If the narrow aisles of the exhibit hall seemed a little more jammed than usual at last year’s London Book Fair, it’s because they were. Boosted by a weak pound and two straight years of positive industry sales, attendance at the London Book Fair has been trending up over the past few years, and organizers hope to keep the momentum going at the 2018 fair, set for April 10–12 at Olympia London.
Despite political uncertainty around the globe (related to Brexit in the U.K., the Trump administration in the U.S., and the rise of right-wing movements in Europe), the publishing industry has fared well over the past two years, and publishers at the last two London Book Fairs have been enthusiastic—and busy. The rights trade at the fair has been brisk. Technology remains a continually evolving challenge. Thorny debates over copyright and intellectual property continue. And through it all, the book business has demonstrated resilience, with print and bookstore sales resurgent.
“The industry is feeding off the chaos in the world outside, rather than being depressed by it,” said Anthony Forbes Watson, managing director at Pan Macmillan, at the close of last year’s fair.
This year, publishers will arrive in London amid continuing political chaos to feed off of, but they are still cautiously optimistic about the state of the book business. Although recent figures suggest that print sales in the U.S. and U.K. may be leveling off, the numbers remain positive. And while the global economy shows signs of stability, growth remains modest, and sluggish.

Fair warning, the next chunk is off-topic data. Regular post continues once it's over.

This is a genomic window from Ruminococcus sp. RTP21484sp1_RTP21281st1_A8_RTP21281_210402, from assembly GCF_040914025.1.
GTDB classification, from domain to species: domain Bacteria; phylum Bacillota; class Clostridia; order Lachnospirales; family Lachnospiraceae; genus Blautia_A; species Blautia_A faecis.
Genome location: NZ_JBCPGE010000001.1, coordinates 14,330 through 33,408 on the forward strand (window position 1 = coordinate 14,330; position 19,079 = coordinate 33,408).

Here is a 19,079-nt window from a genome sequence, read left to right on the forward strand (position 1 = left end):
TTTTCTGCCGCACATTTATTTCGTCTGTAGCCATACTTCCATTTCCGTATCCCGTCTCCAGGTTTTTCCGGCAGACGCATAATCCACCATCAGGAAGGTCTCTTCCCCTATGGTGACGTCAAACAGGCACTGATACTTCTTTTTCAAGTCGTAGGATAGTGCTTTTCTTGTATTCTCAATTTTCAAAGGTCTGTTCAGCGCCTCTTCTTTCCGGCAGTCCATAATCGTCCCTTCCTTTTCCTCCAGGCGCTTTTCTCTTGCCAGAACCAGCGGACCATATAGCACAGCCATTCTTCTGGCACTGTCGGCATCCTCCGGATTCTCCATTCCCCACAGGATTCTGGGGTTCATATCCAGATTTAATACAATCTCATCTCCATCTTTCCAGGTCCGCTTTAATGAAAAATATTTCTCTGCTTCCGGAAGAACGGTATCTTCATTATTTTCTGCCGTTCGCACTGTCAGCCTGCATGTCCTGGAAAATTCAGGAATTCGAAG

This year, the London Book Fair will once again unofficially kick off with Quantum, a Monday preconference that, in partnership with Nielsen Book, will deliver an insightful, data-driven program on a range of topics—including a focus this year on a sector of the book business showing tremendous growth: audio. The Market Focus will feature the Baltic countries, with more than 22 events scheduled over the fair’s three days.
The fair’s professional program will again feature a full slate of talks and panels on key issues, including rights and translations, copyright, the freedom to publish, open access and scholarly publishing, technology (including social media), and new opportunities for authors, including the self-publishing arena at the Author HQ. And, of course, agents and publishers will be on hand to buy and sell foreign rights in the bustling International Rights Center.